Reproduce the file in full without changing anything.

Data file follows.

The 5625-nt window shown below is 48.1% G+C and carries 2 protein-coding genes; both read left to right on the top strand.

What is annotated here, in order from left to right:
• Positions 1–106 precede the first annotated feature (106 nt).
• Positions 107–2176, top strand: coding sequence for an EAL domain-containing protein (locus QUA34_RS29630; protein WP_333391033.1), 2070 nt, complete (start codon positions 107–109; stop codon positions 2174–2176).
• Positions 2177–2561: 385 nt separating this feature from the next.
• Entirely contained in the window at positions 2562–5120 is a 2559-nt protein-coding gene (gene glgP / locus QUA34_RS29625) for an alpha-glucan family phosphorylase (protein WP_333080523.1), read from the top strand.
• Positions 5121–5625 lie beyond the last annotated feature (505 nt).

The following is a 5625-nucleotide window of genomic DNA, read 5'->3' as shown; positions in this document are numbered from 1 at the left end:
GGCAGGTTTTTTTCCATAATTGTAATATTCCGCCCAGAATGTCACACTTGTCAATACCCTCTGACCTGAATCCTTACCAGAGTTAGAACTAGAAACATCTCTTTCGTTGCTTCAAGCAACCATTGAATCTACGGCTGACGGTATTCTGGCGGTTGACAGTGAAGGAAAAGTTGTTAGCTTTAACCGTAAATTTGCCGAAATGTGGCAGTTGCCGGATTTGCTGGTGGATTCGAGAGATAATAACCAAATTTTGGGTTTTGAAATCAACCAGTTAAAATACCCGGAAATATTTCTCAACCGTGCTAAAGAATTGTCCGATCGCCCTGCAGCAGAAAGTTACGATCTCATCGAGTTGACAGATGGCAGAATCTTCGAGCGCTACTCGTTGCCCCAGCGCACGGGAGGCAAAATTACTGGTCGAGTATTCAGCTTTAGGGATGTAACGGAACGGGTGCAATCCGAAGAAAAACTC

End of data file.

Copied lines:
The 5625-nt window shown below is 48.1% G+C and carries 2 protein-coding genes; both read left to right on the top strand.

What is annotated here, in order from left to right:
• Positions 1–106 precede the first annotated feature (106 nt).
• Positions 107–2176, top strand: coding sequence for an EAL domain-containing protein (locus QUA34_RS29630; protein WP_333391033.1), 2070 nt, complete (start codon positions 107–109; stop codon positions 2174–2176).
• Positions 2177–2561: 385 nt separating this feature from the next.
• Entirely contained in the window at positions 2562–5120 is a 2559-nt protein-coding gene (gene glgP / locus QUA34_RS29625) for an alpha-glucan family phosphorylase (protein WP_333080523.1), read from the top strand.
• Positions 5121–5625 lie beyond the last annotated feature (505 nt).

The following is a 5625-nucleotide window of genomic DNA, read 5'->3' as shown; positions in this document are numbered from 1 at the left end:
GGCAGGTTTTTTTCCATAATTGTAATATTCCGCCCAGAATGTCACACTTGTCAATACCCTCTGACCTGAATCCTTACCAGAGTTAGAACTAGAAACATCTCTTTCGTTGCTTCAAGCAACCATTGAATCTACGGCTGACGGTATTCTGGCGGTTGACAGTGAAGGAAAAGTTGTTAGCTTTAACCGTAAATTTGCCGAAATGTGGCAGTTGCCGGATTTGCTGGTGGATTCGAGAGATAATAACCAAATTTTGGGTTTTGAAATCAACCAGTTAAAATACCCGGAAATATTTCTCAACCGTGCTAAAGAATTGTCCGATCGCCCTGCAGCAGAAAGTTACGATCTCATCGAGTTGACAGATGGCAGAATCTTCGAGCGCTACTCGTTGCCCCAGCGCACGGGAGGCAAAATTACTGGTCGAGTATTCAGCTTTAGGGATGTAACGGAACGGGTGCAATCCGAAGAAAAACTC